Marty (2007), in a current and a more procedural perspective, proposes to consider perversion as a special modality of linking to the object, “an attempt to maintain a libidinal link with the object” (p. 15). Perversion is thus defined as a libidinal regression unrestricted by repression. Splitting, understood as a defensive modality, as well as the mobilization of partial and unbound drives have primacy at the heart of perversion. This theory adheres to Bonnet’s remarks about the place of “seeing” in perversion. In fact, for Bonnet (2008) the fantasy or perverse scenario belongs to a form of the logic of psychical survival. This fragile scenario opens on an expression “in acts” of the above. Indeed, the scenario aims to "instigate affect in the other and thereby enjoy it through this intermediary" (p. 26) given the subject’s inability to allow him/herself to be affected by the other for fear of the risks the encounter may impose on his/her identity. For Bonnet, it is the drive, rather than the personality, that is structured perversely. This stance should be remembered since it allows us to avoid the risk of perverse diagnostic assignment.

 

Balier (1988, 1996), in his project of making a general psychodynamic model of violent acts, offers a double distinction, heuristic at the theoretical level and very telling at the clinical level. On one hand, he distinguishes the registers of violence: original, primary and secondary, in reference to Aulagnier’s work that is concerned with the different instances of psychic construction (1975). On the other hand, he differentiates between two perverse forms: the perversion which he refers to as “acting out”, underpinned by fantastical activity, following which the act accomplishes (acts) the fantasy that cannot be transformed in representative ways; and perversity, which is a “resort to the act” inscribed within a logic of survival in the face of the threat of collapse; it is a question of annulling the other and making him/her disappear as a condition of survival.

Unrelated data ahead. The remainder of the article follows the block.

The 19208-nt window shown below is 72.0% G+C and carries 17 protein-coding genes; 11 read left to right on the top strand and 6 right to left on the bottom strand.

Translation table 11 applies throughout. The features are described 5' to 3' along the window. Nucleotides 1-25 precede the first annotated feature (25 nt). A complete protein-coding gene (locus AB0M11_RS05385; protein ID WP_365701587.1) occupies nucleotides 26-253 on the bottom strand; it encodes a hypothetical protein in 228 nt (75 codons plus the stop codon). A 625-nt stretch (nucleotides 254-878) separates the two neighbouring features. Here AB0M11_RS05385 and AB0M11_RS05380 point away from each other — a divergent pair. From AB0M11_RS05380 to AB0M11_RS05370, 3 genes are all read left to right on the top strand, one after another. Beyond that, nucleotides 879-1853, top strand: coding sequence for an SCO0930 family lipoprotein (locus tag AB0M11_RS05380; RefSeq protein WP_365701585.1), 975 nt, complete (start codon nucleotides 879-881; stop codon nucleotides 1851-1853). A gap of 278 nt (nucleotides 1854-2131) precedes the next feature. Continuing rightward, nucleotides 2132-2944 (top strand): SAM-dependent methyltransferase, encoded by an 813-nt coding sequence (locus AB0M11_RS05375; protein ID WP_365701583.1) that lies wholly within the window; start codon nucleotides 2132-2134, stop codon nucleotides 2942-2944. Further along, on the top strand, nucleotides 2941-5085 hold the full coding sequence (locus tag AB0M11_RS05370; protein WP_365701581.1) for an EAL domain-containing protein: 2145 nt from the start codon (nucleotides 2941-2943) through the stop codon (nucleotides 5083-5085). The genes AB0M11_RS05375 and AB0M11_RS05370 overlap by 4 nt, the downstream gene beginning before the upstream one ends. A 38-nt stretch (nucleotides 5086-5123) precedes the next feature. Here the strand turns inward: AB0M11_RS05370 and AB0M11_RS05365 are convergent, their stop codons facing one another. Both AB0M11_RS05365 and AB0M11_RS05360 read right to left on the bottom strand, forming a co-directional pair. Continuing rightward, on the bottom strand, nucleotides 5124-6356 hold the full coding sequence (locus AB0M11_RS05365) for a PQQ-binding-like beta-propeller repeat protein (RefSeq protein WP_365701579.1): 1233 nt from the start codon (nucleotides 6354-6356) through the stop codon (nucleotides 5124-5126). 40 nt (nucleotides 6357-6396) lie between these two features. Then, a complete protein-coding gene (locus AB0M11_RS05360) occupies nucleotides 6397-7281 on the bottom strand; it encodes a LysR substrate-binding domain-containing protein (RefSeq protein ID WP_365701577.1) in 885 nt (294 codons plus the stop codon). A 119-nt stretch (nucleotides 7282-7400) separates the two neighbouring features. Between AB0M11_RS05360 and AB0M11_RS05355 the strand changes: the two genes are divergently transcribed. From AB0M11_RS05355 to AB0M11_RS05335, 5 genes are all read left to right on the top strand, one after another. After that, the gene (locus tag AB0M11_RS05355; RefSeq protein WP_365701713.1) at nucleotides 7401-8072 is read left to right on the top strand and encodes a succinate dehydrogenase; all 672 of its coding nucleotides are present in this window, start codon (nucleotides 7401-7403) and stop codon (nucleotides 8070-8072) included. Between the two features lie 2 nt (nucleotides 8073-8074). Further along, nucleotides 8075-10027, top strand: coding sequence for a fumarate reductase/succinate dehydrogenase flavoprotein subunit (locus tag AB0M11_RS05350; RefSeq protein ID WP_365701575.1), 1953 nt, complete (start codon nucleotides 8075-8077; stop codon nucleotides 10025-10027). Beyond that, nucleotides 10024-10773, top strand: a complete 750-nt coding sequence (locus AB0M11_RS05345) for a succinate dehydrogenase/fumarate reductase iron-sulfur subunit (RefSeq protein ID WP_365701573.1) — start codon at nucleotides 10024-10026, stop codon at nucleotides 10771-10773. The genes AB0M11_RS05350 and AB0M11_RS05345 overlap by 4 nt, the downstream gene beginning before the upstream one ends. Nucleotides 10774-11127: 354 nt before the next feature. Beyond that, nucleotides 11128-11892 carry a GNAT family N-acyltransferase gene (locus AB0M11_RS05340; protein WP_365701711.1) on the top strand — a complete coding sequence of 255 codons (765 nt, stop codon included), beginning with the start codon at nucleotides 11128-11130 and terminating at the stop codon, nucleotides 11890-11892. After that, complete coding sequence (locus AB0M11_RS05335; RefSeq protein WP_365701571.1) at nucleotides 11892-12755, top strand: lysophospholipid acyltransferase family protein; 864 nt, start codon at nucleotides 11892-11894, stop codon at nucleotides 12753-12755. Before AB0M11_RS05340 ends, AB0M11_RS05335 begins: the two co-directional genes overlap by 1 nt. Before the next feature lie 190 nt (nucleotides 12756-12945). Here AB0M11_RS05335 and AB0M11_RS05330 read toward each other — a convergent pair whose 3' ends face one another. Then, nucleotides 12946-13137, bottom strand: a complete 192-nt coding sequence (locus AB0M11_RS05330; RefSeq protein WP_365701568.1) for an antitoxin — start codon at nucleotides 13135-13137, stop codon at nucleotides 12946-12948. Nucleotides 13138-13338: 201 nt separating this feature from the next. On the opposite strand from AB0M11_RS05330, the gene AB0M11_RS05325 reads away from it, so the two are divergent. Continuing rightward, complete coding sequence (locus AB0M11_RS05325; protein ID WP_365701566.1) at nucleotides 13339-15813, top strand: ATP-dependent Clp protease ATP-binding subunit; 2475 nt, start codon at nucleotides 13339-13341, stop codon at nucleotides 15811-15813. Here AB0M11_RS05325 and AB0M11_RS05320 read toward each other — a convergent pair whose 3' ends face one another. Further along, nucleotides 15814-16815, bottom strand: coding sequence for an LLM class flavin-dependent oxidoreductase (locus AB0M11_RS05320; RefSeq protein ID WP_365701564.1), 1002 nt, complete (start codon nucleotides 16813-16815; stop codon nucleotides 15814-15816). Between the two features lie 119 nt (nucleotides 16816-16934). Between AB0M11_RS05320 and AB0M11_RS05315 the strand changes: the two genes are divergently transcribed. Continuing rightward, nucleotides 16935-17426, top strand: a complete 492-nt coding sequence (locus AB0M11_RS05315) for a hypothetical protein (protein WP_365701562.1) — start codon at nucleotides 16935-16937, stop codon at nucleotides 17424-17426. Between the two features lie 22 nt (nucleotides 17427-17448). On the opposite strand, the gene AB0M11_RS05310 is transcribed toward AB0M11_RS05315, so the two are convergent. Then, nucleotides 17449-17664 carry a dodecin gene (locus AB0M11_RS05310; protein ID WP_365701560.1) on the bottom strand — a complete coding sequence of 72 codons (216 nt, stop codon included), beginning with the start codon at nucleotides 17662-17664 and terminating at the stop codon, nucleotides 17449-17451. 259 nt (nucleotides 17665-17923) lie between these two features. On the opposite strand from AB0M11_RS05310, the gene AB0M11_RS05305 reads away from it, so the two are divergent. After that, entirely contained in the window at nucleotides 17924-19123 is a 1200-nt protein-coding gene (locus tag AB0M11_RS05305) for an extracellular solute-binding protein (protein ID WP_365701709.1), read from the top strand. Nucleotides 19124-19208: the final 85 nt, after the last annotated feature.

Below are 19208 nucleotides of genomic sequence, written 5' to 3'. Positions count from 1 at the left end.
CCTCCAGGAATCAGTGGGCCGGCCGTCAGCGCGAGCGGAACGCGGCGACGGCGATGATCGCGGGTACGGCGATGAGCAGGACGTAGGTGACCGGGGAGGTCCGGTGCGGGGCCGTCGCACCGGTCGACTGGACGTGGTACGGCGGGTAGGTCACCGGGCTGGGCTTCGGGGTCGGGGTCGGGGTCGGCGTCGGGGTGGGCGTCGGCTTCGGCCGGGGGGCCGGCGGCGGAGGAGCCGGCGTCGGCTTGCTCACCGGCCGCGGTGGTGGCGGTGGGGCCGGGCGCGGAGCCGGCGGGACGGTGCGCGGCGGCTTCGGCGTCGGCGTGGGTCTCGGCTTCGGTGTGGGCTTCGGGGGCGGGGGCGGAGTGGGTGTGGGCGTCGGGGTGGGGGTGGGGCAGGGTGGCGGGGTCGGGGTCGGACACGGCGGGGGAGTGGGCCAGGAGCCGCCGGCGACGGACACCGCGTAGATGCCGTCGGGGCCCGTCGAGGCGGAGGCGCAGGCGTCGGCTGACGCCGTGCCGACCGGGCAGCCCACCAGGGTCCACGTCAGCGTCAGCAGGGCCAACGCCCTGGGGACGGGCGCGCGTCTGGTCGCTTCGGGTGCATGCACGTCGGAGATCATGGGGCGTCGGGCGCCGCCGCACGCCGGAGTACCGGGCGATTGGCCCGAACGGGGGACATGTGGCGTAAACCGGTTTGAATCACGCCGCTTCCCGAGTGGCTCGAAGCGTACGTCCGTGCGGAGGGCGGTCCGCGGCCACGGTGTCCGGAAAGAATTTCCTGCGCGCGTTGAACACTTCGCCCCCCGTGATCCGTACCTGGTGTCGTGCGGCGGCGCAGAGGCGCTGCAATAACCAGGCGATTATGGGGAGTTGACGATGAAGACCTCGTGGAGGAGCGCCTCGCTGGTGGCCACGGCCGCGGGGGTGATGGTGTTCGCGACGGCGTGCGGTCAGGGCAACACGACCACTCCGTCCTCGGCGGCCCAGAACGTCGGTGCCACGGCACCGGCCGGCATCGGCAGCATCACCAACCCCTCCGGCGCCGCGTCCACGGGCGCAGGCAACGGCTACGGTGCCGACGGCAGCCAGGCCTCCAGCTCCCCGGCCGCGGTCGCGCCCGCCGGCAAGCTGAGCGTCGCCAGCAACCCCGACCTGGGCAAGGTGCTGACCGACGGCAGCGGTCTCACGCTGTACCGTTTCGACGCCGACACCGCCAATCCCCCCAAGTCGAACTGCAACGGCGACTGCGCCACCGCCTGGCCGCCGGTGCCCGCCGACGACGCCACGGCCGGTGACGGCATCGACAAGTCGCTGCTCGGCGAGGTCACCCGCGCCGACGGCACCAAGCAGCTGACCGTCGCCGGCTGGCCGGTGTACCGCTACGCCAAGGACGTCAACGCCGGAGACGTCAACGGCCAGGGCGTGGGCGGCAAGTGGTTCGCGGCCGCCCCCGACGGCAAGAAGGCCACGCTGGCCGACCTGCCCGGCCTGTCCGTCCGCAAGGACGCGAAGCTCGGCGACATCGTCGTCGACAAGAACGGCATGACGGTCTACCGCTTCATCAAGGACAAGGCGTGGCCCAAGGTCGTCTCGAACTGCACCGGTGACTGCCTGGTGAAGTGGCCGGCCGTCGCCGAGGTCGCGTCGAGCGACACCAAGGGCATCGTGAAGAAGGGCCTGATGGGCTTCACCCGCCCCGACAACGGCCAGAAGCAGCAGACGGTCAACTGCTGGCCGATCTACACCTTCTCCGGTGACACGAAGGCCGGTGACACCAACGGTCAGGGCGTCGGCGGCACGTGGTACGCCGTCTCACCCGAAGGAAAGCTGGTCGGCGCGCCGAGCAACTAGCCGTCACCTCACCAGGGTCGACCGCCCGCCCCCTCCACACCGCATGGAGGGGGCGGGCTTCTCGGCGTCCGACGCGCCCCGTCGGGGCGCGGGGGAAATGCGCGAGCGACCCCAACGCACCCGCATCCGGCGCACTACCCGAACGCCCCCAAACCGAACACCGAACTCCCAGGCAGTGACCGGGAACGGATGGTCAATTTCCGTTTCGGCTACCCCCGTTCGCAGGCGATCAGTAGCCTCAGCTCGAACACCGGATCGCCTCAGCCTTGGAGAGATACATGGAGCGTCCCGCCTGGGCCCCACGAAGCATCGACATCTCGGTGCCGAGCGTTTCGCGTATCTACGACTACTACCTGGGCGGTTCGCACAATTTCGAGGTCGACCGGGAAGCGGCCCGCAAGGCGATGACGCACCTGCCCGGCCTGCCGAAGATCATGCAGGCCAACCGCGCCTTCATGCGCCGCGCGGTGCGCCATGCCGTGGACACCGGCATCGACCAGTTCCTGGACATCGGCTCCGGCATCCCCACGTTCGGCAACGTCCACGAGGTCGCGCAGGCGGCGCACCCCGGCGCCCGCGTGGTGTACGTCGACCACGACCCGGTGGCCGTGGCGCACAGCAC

From these different theoretical benchmarks, a model of the continuity of perversion/perversity can be proposed. Following Balier (1996), I suggest retaining the idea that there would not be a perversion but perversions which could be described less in reference to a structure than to various witnesses of different modalities of perverse adjustment (in the broader sense of the term). Nevertheless, these perverse modalities would find specificity by referring to personality structure from which these adjustments are deployed. In reference to the “a-structurations” described by Bergeret (1974), perversion would constitute a form of borderline personality adjustment. The function of acting would here consist of guaranteeing oneself as subject through twists of the link to the other. Perversity would be in breach of these adjustments which, no longer underpinned by psychic fantasies, would get involved in unbinding, and be inscribed in a psychotic structural line. Attaining the other through the violent act would contribute to the fight against the subject’s collapse. Finally, the definition of a narcissist-depressive adjustment allows us to understand an adjustment in which the depressive dimension is central; the function of the violent act in this configuration would be that of an anaclitic support.